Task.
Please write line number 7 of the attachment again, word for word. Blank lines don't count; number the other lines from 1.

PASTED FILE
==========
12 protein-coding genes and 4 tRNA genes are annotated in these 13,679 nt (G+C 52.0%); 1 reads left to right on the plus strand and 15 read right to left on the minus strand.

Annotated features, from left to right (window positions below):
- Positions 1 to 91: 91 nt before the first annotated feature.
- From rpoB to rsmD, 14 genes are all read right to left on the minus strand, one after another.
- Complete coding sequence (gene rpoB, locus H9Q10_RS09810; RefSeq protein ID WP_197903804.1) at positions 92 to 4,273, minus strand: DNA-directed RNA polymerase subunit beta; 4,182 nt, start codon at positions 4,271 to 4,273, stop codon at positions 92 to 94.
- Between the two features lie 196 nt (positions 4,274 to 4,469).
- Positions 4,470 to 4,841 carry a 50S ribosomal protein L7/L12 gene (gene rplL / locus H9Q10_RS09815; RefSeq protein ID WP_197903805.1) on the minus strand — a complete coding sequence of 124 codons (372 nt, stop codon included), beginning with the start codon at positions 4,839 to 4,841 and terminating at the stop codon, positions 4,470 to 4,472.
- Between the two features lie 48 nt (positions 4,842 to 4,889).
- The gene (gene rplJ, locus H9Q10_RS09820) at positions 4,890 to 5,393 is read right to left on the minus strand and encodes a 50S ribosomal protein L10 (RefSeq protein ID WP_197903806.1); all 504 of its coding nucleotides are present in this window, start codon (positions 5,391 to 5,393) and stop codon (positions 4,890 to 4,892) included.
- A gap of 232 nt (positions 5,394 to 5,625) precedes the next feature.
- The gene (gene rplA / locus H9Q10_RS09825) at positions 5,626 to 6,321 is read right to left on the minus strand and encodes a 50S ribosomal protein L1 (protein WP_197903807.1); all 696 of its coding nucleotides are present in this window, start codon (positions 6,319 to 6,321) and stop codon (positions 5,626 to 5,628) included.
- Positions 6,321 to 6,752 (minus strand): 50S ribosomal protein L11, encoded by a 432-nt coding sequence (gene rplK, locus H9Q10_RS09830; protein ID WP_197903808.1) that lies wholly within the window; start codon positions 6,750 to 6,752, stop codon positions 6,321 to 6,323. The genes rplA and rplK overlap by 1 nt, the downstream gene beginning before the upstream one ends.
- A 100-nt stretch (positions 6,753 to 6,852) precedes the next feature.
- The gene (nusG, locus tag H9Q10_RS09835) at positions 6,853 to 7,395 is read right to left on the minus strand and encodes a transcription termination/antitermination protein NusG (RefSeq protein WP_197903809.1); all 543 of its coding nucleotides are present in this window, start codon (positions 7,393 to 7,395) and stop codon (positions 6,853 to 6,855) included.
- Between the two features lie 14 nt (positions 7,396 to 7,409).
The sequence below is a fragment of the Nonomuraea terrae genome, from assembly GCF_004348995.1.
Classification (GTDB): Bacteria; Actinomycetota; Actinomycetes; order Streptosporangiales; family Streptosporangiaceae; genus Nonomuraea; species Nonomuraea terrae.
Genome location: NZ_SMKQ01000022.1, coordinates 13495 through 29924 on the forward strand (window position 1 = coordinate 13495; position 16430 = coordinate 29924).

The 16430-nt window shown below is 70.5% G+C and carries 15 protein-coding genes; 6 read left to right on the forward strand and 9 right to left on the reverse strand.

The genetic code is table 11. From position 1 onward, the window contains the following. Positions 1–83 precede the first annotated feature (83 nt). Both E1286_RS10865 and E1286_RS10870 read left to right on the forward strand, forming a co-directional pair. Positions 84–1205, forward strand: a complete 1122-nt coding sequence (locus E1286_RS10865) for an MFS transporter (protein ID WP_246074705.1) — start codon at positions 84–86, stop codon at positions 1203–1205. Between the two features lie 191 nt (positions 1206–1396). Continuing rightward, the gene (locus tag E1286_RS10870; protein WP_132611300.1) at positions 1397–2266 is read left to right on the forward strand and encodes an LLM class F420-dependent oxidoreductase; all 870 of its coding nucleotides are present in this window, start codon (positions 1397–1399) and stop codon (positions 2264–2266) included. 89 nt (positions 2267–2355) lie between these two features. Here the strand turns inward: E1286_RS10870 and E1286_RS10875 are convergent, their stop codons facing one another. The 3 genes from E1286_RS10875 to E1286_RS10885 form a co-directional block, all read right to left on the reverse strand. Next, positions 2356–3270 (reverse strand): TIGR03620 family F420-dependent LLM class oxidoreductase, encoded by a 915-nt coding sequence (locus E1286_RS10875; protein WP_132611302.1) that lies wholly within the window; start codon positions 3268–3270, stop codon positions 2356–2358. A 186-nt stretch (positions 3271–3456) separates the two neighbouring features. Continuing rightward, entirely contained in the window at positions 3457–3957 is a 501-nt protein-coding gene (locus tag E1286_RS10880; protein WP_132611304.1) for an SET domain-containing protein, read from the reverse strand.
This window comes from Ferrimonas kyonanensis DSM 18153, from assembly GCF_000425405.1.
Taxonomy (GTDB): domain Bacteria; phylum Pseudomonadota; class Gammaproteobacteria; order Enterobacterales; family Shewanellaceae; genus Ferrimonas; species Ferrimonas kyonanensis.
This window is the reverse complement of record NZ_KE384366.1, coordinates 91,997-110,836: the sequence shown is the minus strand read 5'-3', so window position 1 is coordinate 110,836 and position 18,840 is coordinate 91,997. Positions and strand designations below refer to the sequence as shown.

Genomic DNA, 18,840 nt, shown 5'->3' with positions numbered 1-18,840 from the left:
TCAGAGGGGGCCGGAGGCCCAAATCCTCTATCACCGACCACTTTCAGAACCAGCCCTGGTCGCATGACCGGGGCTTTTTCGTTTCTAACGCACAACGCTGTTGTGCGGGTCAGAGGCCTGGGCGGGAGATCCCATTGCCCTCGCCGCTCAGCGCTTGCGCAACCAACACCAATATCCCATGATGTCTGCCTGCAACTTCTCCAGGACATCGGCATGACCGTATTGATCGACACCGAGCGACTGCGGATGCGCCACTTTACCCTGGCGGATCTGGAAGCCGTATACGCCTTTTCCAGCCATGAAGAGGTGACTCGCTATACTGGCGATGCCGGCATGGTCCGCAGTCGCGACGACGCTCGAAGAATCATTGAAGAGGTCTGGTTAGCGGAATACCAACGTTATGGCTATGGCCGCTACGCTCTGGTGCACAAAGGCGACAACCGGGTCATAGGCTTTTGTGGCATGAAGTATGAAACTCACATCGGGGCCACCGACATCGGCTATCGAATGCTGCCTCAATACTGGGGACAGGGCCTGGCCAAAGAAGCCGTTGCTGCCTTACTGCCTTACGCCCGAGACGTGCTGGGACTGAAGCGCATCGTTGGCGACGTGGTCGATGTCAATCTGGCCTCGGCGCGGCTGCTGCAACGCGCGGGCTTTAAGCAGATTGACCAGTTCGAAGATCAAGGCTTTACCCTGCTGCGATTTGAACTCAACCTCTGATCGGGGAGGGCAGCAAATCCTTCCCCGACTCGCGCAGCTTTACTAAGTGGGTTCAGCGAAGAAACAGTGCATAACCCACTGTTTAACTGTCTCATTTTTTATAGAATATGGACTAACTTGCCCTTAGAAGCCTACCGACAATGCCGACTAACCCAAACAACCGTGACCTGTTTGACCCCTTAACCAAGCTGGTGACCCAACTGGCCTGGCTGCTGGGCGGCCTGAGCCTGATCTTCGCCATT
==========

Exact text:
- Positions 4,470 to 4,841 carry a 50S ribosomal protein L7/L12 gene (gene rplL / locus H9Q10_RS09815; RefSeq protein ID WP_197903805.1) on the minus strand — a complete coding sequence of 124 codons (372 nt, stop codon included), beginning with the start codon at positions 4,839 to 4,841 and terminating at the stop codon, positions 4,470 to 4,472.